The New York Times, which tied itself in linguistic knots during the Bush years to avoid describing waterboarding as torture, splashed this headline on Thursday's front page: "Portrayal of C.I.A. Torture in Bin Laden Film Reopens a Debate."
These days, the "debate" in the media is less about whether waterboarding is a form of torture, but more about the portrayal of torture in the soon-to-be-released film Zero Dark Thirty and whether information provided during such interrogations helped lead to Osama bin Laden. Several top senators on the Intelligence and Armed Services committees dismiss the idea that torture was a key factor.
As the Zero Dark Thirty controversy rages, a new study published Wednesday by ReThink Media looks closely at U.S. media coverage of torture and how news outlets often opt for euphemisms such as "enhanced interrogation," "harsh interrogation," or "special techniques." The study, which examined 48 outlets over the past two years, found that the Times used the word "torture" 60.4 percent of the time, while opting for torture euphemisms 39.6 percent.
That's a departure from the Bush years, where the Times largely avoided using the word "torture" in its news coverage, at a time when administration officials argued that techniques such as waterboarding were not torture. A 2010 Harvard University study found that the Times had characterized waterboarding as torture numerous times in past decades, but only in two of 143 articles published from 2002 to 2008.
At the time of the 2010 study's release, a Times spokesman acknowledged to me that politics played a role in word choice when covering the torture debate. (My Yahoo! News piece below via Open Left).
"As the debate over interrogation of terror suspects grew post-9/11, defenders of the practice (including senior officials of the Bush administration) insisted that it did not constitute torture," a Times spokesman said in a statement. "When using a word amounts to taking sides in a political dispute, our general practice is to supply the readers with the information to decide for themselves. Thus we describe the practice vividly, and we point out that it is denounced by international covenants and in American tradition as a form of torture."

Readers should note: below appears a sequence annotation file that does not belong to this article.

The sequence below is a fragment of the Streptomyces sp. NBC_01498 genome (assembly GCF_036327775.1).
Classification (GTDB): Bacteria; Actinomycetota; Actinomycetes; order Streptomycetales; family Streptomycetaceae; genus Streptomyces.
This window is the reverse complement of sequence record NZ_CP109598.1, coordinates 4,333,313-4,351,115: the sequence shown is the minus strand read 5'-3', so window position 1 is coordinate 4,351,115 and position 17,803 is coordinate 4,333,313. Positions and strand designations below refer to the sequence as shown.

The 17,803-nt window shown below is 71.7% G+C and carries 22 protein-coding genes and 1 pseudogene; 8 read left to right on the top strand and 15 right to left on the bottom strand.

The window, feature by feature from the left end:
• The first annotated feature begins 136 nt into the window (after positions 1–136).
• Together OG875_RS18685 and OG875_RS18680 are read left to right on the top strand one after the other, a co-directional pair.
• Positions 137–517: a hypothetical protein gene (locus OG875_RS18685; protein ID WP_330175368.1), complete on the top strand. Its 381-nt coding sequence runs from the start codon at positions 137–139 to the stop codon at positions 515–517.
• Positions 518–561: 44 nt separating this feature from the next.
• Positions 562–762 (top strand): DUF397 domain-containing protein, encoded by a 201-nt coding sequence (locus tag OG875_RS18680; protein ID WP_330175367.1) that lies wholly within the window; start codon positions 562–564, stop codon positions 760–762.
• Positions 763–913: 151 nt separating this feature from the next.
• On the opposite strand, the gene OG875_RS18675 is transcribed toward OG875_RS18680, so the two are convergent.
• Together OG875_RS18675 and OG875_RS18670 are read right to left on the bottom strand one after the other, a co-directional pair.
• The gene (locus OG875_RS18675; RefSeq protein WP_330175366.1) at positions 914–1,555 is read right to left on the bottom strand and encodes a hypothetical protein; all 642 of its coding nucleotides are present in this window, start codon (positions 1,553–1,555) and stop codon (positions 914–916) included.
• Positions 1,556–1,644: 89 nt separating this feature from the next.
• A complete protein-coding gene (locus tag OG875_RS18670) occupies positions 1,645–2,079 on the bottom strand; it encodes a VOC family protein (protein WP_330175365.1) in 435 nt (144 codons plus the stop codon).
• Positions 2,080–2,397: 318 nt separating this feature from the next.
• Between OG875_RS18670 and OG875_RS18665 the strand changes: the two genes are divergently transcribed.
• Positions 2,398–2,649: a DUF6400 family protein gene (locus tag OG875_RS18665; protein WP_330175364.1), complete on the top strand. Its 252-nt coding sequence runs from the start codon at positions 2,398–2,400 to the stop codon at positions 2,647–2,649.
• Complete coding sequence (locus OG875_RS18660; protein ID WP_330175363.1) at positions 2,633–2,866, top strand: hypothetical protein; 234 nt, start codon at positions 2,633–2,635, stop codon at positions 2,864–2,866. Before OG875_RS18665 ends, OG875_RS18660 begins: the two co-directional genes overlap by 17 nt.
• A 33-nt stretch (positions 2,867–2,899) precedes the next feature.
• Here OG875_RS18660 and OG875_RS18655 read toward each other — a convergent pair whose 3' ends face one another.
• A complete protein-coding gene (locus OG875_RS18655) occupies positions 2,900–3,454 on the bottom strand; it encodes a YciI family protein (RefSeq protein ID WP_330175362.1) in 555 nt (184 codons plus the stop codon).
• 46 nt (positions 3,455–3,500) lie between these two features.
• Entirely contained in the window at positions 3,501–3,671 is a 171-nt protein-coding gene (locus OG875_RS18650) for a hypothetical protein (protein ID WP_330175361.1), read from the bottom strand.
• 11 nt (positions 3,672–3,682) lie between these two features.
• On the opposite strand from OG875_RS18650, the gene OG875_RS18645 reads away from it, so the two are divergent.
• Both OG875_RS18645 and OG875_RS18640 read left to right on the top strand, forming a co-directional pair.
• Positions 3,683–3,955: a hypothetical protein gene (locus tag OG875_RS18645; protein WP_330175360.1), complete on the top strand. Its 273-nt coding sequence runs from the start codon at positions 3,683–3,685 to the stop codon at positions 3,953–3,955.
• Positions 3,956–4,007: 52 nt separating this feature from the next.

The Times spokesman added that outside of the news pages, editorials and columnists "regard waterboarding as torture and believe that it fits all of the moral and legal definitions of torture." He continued: "So that's what we call it, which is appropriate for the opinion pages."
Clearly, the Times doesn't want to be perceived as putting its thumb on the scale on either side in the torture debate. That's understandable, given traditional journalistic values aiming for neutrality and balance. But by not calling waterboarding torture -- even though it is, and the paper itself defined it that way in the past -- the Times created a factual contradiction between its newer work and its own archives.
During Attorney General Eric Holder's confirmation hearings in Jan. 2009, he defined waterboarding as torture, a break from the previous administration. The Times appears to have changed with the times, according to these two studies, which suggest more of a willingness on the paper's part to use the word torture when there isn't an administration pushing back.
I asked Times standards editor Phil Corbett about today's piece by reporter Scott Shane, in the context of this most recent study and the paper's description of "torture" during the Bush and Obama administrations. Corbett said there "hasn't been any overall rethinking for us on this," before speaking specifically about Shane's piece.
"Today's story described the movie's portrayal, and recounted again the whole debate about what constitutes 'torture.' In that context, I think our language seemed fine. When we are discussing the legal and political fight over past C.I.A. practices -- and the dispute over whether they should be formally characterized as torture -- we would continue to be precise and try to avoid seeming to take sides."
"More generally, contrary to what some people think, we don't typically impose blanket 'bans' on certain words, or issue lists of pre-approved terms that reporters must use. We try to be accurate, careful, fair and as specific as possible. That goes for this topic, too, and I think Scott and his colleagues have consistently succeeded in that effort."
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